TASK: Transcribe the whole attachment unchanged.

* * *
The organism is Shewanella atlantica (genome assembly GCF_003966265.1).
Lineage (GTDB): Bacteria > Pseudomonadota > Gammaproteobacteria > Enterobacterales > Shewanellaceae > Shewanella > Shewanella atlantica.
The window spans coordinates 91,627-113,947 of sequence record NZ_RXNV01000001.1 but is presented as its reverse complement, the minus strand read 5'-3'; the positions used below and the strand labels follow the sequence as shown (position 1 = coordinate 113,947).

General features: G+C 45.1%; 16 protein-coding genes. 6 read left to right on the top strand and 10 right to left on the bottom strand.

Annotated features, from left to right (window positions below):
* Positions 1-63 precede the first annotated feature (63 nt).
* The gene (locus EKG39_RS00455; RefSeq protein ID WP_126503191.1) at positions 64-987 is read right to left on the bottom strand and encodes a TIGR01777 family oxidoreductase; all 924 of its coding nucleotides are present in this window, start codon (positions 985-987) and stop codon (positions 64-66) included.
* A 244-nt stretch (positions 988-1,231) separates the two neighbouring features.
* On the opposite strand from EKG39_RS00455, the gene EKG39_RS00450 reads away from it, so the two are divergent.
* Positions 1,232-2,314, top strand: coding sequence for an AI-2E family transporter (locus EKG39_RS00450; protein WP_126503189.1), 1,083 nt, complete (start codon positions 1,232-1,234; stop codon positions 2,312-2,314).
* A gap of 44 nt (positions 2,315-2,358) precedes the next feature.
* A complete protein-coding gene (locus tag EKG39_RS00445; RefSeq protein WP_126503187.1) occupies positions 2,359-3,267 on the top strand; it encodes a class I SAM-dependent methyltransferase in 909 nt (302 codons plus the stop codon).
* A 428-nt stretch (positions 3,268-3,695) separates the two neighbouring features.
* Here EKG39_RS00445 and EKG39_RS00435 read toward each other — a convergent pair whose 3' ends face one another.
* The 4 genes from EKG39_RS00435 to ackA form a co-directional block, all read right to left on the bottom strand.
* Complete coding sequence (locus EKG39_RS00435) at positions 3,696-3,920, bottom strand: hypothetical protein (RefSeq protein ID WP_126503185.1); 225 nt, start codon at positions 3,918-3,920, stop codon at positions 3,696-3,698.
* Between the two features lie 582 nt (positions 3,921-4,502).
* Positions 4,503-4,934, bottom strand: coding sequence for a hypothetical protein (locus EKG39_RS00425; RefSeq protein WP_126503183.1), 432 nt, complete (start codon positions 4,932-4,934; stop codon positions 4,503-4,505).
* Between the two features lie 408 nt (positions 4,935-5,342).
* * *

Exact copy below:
The organism is Shewanella atlantica (genome assembly GCF_003966265.1).
Lineage (GTDB): Bacteria > Pseudomonadota > Gammaproteobacteria > Enterobacterales > Shewanellaceae > Shewanella > Shewanella atlantica.
The window spans coordinates 91,627-113,947 of sequence record NZ_RXNV01000001.1 but is presented as its reverse complement, the minus strand read 5'-3'; the positions used below and the strand labels follow the sequence as shown (position 1 = coordinate 113,947).

General features: G+C 45.1%; 16 protein-coding genes. 6 read left to right on the top strand and 10 right to left on the bottom strand.

Annotated features, from left to right (window positions below):
* Positions 1-63 precede the first annotated feature (63 nt).
* The gene (locus EKG39_RS00455; RefSeq protein ID WP_126503191.1) at positions 64-987 is read right to left on the bottom strand and encodes a TIGR01777 family oxidoreductase; all 924 of its coding nucleotides are present in this window, start codon (positions 985-987) and stop codon (positions 64-66) included.
* A 244-nt stretch (positions 988-1,231) separates the two neighbouring features.
* On the opposite strand from EKG39_RS00455, the gene EKG39_RS00450 reads away from it, so the two are divergent.
* Positions 1,232-2,314, top strand: coding sequence for an AI-2E family transporter (locus EKG39_RS00450; protein WP_126503189.1), 1,083 nt, complete (start codon positions 1,232-1,234; stop codon positions 2,312-2,314).
* A gap of 44 nt (positions 2,315-2,358) precedes the next feature.
* A complete protein-coding gene (locus tag EKG39_RS00445; RefSeq protein WP_126503187.1) occupies positions 2,359-3,267 on the top strand; it encodes a class I SAM-dependent methyltransferase in 909 nt (302 codons plus the stop codon).
* A 428-nt stretch (positions 3,268-3,695) separates the two neighbouring features.
* Here EKG39_RS00445 and EKG39_RS00435 read toward each other — a convergent pair whose 3' ends face one another.
* The 4 genes from EKG39_RS00435 to ackA form a co-directional block, all read right to left on the bottom strand.
* Complete coding sequence (locus EKG39_RS00435) at positions 3,696-3,920, bottom strand: hypothetical protein (RefSeq protein ID WP_126503185.1); 225 nt, start codon at positions 3,918-3,920, stop codon at positions 3,696-3,698.
* Between the two features lie 582 nt (positions 3,921-4,502).
* Positions 4,503-4,934, bottom strand: coding sequence for a hypothetical protein (locus EKG39_RS00425; RefSeq protein WP_126503183.1), 432 nt, complete (start codon positions 4,932-4,934; stop codon positions 4,503-4,505).
* Between the two features lie 408 nt (positions 4,935-5,342).